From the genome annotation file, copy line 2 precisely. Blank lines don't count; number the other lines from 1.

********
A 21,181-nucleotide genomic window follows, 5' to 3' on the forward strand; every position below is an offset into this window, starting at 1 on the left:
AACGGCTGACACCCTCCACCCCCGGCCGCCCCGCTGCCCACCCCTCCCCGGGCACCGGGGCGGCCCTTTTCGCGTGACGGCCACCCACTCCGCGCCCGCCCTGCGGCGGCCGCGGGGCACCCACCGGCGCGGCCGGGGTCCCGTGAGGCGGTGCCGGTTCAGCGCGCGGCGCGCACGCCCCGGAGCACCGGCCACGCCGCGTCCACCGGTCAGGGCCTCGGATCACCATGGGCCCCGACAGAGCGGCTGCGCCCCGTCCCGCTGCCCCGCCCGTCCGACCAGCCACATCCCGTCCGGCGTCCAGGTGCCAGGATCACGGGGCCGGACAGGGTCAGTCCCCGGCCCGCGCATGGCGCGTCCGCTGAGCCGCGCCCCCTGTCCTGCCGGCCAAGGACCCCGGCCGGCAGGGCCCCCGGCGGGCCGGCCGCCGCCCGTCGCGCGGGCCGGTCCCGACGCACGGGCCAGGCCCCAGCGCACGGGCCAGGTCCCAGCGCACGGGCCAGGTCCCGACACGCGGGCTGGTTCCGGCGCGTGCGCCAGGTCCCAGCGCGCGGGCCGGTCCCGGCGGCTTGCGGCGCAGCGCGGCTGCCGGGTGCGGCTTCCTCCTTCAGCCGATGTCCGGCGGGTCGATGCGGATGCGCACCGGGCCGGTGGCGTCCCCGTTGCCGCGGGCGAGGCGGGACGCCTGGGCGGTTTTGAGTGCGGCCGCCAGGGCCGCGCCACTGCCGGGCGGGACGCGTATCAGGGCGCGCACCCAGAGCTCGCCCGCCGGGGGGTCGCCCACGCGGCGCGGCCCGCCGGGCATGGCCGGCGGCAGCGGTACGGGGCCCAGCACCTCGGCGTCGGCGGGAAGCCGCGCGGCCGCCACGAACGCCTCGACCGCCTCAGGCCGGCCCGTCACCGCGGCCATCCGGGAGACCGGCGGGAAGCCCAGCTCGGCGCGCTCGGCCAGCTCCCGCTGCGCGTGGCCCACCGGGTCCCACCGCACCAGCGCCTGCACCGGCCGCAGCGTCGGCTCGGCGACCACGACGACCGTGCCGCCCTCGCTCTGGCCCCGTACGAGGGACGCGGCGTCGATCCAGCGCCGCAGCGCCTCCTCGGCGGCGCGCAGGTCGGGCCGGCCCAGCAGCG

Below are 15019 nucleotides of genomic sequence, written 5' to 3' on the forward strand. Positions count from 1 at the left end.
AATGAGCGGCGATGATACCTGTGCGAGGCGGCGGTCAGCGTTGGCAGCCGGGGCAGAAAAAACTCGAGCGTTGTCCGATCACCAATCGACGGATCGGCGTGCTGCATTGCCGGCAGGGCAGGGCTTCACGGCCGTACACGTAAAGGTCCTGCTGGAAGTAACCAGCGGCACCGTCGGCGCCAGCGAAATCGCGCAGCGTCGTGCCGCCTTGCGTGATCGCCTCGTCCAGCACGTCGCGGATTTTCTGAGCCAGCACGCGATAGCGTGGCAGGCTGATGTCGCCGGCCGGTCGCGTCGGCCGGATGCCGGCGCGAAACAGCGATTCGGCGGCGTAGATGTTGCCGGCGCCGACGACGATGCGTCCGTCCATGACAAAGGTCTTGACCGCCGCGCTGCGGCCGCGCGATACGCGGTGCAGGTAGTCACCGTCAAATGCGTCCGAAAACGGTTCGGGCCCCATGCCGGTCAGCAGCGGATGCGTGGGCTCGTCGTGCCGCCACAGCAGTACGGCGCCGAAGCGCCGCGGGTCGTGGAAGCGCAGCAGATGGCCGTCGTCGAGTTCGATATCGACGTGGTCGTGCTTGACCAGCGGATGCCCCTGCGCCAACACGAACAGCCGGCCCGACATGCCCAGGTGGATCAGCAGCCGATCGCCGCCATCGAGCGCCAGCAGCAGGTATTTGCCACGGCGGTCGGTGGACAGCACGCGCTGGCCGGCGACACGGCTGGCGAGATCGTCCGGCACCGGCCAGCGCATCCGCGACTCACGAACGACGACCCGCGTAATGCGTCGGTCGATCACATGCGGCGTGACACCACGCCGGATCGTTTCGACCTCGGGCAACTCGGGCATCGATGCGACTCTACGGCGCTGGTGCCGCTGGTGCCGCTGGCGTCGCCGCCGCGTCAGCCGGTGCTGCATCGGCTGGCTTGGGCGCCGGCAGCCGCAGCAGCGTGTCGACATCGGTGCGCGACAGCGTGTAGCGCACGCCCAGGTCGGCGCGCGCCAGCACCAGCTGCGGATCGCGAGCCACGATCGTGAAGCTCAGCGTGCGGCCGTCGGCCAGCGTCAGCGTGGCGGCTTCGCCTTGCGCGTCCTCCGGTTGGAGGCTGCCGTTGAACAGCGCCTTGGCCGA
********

AACGGCTGACACCCTCCACCCCCGGCCGCCCCGCTGCCCACCCCTCCCCGGGCACCGGGGCGGCCCTTTTCGCGTGACGGCCACCCACTCCGCGCCCGCCCTGCGGCGGCCGCGGGGCACCCACCGGCGCGGCCGGGGTCCCGTGAGGCGGTGCCGGTTCAGCGCGCGGCGCGCACGCCCCGGAGCACCGGCCACGCCGCGTCCACCGGTCAGGGCCTCGGATCACCATGGGCCCCGACAGAGCGGCTGCGCCCCGTCCCGCTGCCCCGCCCGTCCGACCAGCCACATCCCGTCCGGCGTCCAGGTGCCAGGATCACGGGGCCGGACAGGGTCAGTCCCCGGCCCGCGCATGGCGCGTCCGCTGAGCCGCGCCCCCTGTCCTGCCGGCCAAGGACCCCGGCCGGCAGGGCCCCCGGCGGGCCGGCCGCCGCCCGTCGCGCGGGCCGGTCCCGACGCACGGGCCAGGCCCCAGCGCACGGGCCAGGTCCCAGCGCACGGGCCAGGTCCCGACACGCGGGCTGGTTCCGGCGCGTGCGCCAGGTCCCAGCGCGCGGGCCGGTCCCGGCGGCTTGCGGCGCAGCGCGGCTGCCGGGTGCGGCTTCCTCCTTCAGCCGATGTCCGGCGGGTCGATGCGGATGCGCACCGGGCCGGTGGCGTCCCCGTTGCCGCGGGCGAGGCGGGACGCCTGGGCGGTTTTGAGTGCGGCCGCCAGGGCCGCGCCACTGCCGGGCGGGACGCGTATCAGGGCGCGCACCCAGAGCTCGCCCGCCGGGGGGTCGCCCACGCGGCGCGGCCCGCCGGGCATGGCCGGCGGCAGCGGTACGGGGCCCAGCACCTCGGCGTCGGCGGGAAGCCGCGCGGCCGCCACGAACGCCTCGACCGCCTCAGGCCGGCCCGTCACCGCGGCCATCCGGGAGACCGGCGGGAAGCCCAGCTCGGCGCGCTCGGCCAGCTCCCGCTGCGCGTGGCCCACCGGGTCCCACCGCACCAGCGCCTGCACCGGCCGCAGCGTCGGCTCGGCGACCACGACGACCGTGCCGCCCTCGCTCTGGCCCCGTACGAGGGACGCGGCGTCGATCCAGCGCCGCAGCGCCTCCTCGGCGGCGCGCAGGTCGGGCCGGCCCAGCAGCG